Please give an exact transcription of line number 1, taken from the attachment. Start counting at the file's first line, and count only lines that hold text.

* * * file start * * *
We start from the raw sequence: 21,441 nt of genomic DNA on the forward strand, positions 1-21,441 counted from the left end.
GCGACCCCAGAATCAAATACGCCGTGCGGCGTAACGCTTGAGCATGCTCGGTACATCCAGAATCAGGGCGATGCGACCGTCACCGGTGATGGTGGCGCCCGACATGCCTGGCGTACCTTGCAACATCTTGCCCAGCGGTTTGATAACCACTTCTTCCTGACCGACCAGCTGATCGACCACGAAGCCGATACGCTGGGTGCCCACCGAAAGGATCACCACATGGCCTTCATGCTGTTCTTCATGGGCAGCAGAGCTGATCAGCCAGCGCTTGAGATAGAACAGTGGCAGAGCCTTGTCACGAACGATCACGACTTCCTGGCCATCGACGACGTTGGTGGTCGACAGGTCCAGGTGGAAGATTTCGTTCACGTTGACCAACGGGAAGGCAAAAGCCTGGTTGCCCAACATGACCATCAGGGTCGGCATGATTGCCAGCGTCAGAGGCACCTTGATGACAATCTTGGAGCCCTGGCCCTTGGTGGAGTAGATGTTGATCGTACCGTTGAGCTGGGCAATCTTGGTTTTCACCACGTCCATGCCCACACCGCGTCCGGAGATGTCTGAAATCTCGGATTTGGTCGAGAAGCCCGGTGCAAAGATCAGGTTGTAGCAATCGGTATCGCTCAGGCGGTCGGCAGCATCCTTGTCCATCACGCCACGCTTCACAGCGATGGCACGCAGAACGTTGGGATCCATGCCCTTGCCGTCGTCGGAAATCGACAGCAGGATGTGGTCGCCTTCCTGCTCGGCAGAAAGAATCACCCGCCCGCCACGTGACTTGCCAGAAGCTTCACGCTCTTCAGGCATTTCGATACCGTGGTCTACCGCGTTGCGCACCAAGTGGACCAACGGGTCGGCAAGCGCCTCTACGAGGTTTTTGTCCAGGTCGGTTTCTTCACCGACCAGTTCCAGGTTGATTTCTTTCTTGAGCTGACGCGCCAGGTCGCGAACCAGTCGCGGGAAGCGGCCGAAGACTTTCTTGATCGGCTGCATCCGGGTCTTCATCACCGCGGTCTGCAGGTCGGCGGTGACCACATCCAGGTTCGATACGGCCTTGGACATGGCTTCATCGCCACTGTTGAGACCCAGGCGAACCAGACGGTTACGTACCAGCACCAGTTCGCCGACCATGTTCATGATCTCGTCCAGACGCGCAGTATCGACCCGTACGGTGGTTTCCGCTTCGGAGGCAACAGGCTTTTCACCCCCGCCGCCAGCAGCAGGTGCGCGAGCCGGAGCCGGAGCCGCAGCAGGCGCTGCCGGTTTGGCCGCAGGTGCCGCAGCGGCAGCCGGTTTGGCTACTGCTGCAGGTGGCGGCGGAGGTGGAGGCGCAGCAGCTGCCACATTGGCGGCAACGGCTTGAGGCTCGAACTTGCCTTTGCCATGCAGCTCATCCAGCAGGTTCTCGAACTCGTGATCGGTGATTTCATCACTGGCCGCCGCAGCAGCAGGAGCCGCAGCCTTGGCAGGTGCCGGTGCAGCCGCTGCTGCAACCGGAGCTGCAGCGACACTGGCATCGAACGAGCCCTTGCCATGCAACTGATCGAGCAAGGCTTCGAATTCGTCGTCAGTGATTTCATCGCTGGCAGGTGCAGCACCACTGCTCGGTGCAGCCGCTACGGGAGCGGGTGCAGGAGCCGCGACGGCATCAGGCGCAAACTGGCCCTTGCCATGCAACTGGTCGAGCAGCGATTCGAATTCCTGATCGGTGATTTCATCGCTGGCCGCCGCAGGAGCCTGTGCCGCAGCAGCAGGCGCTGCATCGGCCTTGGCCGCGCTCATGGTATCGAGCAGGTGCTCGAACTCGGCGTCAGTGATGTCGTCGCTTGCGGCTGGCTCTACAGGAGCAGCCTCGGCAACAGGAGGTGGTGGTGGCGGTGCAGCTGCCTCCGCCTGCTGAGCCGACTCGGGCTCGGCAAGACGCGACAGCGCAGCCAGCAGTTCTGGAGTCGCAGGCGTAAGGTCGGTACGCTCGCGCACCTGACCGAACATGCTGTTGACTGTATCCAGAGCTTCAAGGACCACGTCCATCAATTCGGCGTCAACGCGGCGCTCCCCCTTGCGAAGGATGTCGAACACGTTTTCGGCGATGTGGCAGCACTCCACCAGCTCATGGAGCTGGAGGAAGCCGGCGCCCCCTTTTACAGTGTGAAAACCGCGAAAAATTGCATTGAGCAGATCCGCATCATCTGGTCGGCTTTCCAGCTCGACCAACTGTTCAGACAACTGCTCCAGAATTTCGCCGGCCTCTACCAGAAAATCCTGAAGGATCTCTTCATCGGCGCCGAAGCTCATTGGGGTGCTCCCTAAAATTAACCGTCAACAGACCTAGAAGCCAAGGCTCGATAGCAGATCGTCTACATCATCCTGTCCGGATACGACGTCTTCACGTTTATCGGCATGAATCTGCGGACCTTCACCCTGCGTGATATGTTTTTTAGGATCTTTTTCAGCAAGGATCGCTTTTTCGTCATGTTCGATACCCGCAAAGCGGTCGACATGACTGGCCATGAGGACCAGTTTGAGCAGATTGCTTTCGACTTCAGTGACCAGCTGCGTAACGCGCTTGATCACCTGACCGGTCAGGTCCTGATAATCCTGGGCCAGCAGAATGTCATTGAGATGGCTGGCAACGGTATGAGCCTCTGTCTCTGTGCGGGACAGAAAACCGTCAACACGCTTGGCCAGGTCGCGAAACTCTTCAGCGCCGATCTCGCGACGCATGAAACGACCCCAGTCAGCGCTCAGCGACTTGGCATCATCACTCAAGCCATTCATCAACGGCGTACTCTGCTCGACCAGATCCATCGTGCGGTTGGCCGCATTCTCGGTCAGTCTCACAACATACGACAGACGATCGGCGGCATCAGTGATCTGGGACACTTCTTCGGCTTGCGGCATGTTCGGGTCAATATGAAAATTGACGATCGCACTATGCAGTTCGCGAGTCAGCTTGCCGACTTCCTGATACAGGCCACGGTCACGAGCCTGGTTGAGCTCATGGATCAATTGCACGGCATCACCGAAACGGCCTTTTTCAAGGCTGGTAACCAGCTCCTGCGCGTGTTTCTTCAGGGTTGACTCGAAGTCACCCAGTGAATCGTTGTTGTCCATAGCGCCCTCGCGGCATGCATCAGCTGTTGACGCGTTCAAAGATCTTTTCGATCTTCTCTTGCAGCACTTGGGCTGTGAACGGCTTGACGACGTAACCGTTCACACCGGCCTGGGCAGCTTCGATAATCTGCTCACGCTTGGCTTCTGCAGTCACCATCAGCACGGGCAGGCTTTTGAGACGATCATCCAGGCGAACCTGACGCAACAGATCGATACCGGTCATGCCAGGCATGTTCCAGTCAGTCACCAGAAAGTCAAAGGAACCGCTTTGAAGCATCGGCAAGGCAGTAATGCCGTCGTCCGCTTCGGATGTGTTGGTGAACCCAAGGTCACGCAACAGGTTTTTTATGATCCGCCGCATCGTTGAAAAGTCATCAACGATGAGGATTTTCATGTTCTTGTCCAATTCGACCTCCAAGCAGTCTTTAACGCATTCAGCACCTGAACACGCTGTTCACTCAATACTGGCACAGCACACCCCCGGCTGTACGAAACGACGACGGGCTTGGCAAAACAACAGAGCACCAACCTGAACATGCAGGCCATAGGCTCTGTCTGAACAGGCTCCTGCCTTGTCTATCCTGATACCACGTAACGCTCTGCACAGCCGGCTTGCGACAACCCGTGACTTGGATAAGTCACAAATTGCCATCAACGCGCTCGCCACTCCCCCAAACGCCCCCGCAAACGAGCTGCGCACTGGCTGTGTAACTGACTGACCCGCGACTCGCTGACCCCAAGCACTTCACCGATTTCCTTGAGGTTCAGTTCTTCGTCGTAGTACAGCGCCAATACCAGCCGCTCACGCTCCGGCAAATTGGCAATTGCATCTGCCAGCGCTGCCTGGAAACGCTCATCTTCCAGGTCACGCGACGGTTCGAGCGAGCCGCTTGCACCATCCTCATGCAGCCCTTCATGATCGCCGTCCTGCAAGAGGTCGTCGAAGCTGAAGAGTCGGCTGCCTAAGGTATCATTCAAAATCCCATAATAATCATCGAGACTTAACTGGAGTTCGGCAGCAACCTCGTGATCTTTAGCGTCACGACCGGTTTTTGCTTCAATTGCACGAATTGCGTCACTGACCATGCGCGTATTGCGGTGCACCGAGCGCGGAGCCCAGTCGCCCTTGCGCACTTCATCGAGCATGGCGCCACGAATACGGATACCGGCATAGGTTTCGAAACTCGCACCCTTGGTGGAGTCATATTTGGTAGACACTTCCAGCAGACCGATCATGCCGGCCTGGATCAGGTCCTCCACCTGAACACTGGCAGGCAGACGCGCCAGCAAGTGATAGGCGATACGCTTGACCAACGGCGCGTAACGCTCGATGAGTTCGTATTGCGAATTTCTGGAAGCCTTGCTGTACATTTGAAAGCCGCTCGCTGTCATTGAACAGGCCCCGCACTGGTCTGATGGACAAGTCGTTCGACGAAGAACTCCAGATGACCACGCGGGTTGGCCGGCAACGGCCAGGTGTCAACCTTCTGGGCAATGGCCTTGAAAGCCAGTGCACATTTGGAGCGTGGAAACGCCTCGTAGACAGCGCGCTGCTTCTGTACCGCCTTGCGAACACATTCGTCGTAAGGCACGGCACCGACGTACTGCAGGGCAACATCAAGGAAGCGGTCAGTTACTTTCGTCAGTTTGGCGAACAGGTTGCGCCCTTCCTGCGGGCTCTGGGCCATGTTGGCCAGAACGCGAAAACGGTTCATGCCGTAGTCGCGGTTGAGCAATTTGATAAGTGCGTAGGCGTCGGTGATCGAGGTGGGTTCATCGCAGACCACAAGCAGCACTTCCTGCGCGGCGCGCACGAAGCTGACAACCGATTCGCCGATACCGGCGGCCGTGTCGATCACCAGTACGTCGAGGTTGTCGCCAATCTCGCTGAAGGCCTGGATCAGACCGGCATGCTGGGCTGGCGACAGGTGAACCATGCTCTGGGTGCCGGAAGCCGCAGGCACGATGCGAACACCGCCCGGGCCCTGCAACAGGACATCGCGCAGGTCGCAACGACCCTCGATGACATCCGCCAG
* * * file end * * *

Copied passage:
We start from the raw sequence: 21,441 nt of genomic DNA on the forward strand, positions 1-21,441 counted from the left end.